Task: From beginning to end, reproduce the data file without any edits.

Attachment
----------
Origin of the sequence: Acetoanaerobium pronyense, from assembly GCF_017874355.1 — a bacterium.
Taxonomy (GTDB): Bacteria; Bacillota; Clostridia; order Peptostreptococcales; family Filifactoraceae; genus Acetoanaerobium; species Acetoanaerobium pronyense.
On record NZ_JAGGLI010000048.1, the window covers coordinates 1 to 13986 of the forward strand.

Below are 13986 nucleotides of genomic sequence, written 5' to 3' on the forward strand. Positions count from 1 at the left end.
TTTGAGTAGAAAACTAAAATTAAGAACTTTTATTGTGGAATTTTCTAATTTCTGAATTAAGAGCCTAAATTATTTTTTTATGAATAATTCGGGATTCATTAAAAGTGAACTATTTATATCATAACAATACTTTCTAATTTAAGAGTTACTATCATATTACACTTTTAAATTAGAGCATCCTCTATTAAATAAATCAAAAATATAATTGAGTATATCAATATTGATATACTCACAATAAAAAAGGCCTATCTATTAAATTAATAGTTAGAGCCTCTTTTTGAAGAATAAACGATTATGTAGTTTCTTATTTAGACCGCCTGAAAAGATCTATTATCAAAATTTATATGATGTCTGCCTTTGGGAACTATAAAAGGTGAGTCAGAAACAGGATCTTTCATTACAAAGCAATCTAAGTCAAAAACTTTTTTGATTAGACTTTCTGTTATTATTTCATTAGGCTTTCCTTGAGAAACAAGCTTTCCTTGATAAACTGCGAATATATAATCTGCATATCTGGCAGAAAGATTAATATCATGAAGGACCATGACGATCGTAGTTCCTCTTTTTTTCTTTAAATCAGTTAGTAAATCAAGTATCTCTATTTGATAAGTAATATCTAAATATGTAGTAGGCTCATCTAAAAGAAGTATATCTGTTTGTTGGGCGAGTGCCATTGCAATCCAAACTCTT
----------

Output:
Origin of the sequence: Acetoanaerobium pronyense, from assembly GCF_017874355.1 — a bacterium.
Taxonomy (GTDB): Bacteria; Bacillota; Clostridia; order Peptostreptococcales; family Filifactoraceae; genus Acetoanaerobium; species Acetoanaerobium pronyense.
On record NZ_JAGGLI010000048.1, the window covers coordinates 1 to 13986 of the forward strand.

Below are 13986 nucleotides of genomic sequence, written 5' to 3' on the forward strand. Positions count from 1 at the left end.
TTTGAGTAGAAAACTAAAATTAAGAACTTTTATTGTGGAATTTTCTAATTTCTGAATTAAGAGCCTAAATTATTTTTTTATGAATAATTCGGGATTCATTAAAAGTGAACTATTTATATCATAACAATACTTTCTAATTTAAGAGTTACTATCATATTACACTTTTAAATTAGAGCATCCTCTATTAAATAAATCAAAAATATAATTGAGTATATCAATATTGATATACTCACAATAAAAAAGGCCTATCTATTAAATTAATAGTTAGAGCCTCTTTTTGAAGAATAAACGATTATGTAGTTTCTTATTTAGACCGCCTGAAAAGATCTATTATCAAAATTTATATGATGTCTGCCTTTGGGAACTATAAAAGGTGAGTCAGAAACAGGATCTTTCATTACAAAGCAATCTAAGTCAAAAACTTTTTTGATTAGACTTTCTGTTATTATTTCATTAGGCTTTCCTTGAGAAACAAGCTTTCCTTGATAAACTGCGAATATATAATCTGCATATCTGGCAGAAAGATTAATATCATGAAGGACCATGACGATCGTAGTTCCTCTTTTTTTCTTTAAATCAGTTAGTAAATCAAGTATCTCTATTTGATAAGTAATATCTAAATATGTAGTAGGCTCATCTAAAAGAAGTATATCTGTTTGTTGGGCGAGTGCCATTGCAATCCAAACTCTT